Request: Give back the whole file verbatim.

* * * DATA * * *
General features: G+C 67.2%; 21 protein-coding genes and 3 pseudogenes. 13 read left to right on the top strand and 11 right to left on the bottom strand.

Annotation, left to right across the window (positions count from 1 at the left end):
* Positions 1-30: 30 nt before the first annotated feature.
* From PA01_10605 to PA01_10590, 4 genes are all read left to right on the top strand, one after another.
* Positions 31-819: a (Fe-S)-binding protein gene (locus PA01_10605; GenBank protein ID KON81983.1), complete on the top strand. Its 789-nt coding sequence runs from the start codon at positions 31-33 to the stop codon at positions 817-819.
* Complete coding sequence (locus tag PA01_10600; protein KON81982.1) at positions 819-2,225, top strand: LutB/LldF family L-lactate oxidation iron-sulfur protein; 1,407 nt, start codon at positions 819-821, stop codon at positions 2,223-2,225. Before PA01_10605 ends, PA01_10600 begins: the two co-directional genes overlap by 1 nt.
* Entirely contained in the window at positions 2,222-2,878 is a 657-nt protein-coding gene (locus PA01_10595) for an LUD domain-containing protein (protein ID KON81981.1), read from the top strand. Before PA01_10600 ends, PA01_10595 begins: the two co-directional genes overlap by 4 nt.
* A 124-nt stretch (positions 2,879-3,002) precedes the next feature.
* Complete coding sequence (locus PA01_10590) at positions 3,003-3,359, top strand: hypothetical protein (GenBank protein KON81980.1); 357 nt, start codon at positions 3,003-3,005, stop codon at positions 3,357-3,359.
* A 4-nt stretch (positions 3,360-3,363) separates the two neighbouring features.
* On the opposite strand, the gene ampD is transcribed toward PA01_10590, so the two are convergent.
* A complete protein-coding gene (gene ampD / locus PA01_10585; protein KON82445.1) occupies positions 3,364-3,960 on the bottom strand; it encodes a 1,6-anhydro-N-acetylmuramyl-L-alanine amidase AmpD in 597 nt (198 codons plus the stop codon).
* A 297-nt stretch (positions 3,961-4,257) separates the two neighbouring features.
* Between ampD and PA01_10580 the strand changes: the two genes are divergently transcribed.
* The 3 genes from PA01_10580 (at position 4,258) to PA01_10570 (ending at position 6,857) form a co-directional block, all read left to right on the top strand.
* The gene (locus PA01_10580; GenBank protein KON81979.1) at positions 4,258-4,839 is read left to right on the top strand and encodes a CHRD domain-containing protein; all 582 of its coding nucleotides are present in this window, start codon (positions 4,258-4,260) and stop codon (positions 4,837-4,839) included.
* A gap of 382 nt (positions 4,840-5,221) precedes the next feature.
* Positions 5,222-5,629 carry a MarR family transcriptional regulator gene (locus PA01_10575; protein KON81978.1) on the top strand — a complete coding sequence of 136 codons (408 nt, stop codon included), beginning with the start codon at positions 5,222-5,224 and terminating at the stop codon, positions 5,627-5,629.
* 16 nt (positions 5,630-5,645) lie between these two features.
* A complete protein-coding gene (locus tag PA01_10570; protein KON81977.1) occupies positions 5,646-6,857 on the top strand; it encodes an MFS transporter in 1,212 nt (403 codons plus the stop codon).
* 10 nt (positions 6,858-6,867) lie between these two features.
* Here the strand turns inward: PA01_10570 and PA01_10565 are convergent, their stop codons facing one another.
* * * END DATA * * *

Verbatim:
General features: G+C 67.2%; 21 protein-coding genes and 3 pseudogenes. 13 read left to right on the top strand and 11 right to left on the bottom strand.

Annotation, left to right across the window (positions count from 1 at the left end):
* Positions 1-30: 30 nt before the first annotated feature.
* From PA01_10605 to PA01_10590, 4 genes are all read left to right on the top strand, one after another.
* Positions 31-819: a (Fe-S)-binding protein gene (locus PA01_10605; GenBank protein ID KON81983.1), complete on the top strand. Its 789-nt coding sequence runs from the start codon at positions 31-33 to the stop codon at positions 817-819.
* Complete coding sequence (locus tag PA01_10600; protein KON81982.1) at positions 819-2,225, top strand: LutB/LldF family L-lactate oxidation iron-sulfur protein; 1,407 nt, start codon at positions 819-821, stop codon at positions 2,223-2,225. Before PA01_10605 ends, PA01_10600 begins: the two co-directional genes overlap by 1 nt.
* Entirely contained in the window at positions 2,222-2,878 is a 657-nt protein-coding gene (locus PA01_10595) for an LUD domain-containing protein (protein ID KON81981.1), read from the top strand. Before PA01_10600 ends, PA01_10595 begins: the two co-directional genes overlap by 4 nt.
* A 124-nt stretch (positions 2,879-3,002) precedes the next feature.
* Complete coding sequence (locus PA01_10590) at positions 3,003-3,359, top strand: hypothetical protein (GenBank protein KON81980.1); 357 nt, start codon at positions 3,003-3,005, stop codon at positions 3,357-3,359.
* A 4-nt stretch (positions 3,360-3,363) separates the two neighbouring features.
* On the opposite strand, the gene ampD is transcribed toward PA01_10590, so the two are convergent.
* A complete protein-coding gene (gene ampD / locus PA01_10585; protein KON82445.1) occupies positions 3,364-3,960 on the bottom strand; it encodes a 1,6-anhydro-N-acetylmuramyl-L-alanine amidase AmpD in 597 nt (198 codons plus the stop codon).
* A 297-nt stretch (positions 3,961-4,257) separates the two neighbouring features.
* Between ampD and PA01_10580 the strand changes: the two genes are divergently transcribed.
* The 3 genes from PA01_10580 (at position 4,258) to PA01_10570 (ending at position 6,857) form a co-directional block, all read left to right on the top strand.
* The gene (locus PA01_10580; GenBank protein KON81979.1) at positions 4,258-4,839 is read left to right on the top strand and encodes a CHRD domain-containing protein; all 582 of its coding nucleotides are present in this window, start codon (positions 4,258-4,260) and stop codon (positions 4,837-4,839) included.
* A gap of 382 nt (positions 4,840-5,221) precedes the next feature.
* Positions 5,222-5,629 carry a MarR family transcriptional regulator gene (locus PA01_10575; protein KON81978.1) on the top strand — a complete coding sequence of 136 codons (408 nt, stop codon included), beginning with the start codon at positions 5,222-5,224 and terminating at the stop codon, positions 5,627-5,629.
* 16 nt (positions 5,630-5,645) lie between these two features.
* A complete protein-coding gene (locus tag PA01_10570; protein KON81977.1) occupies positions 5,646-6,857 on the top strand; it encodes an MFS transporter in 1,212 nt (403 codons plus the stop codon).
* 10 nt (positions 6,858-6,867) lie between these two features.
* Here the strand turns inward: PA01_10570 and PA01_10565 are convergent, their stop codons facing one another.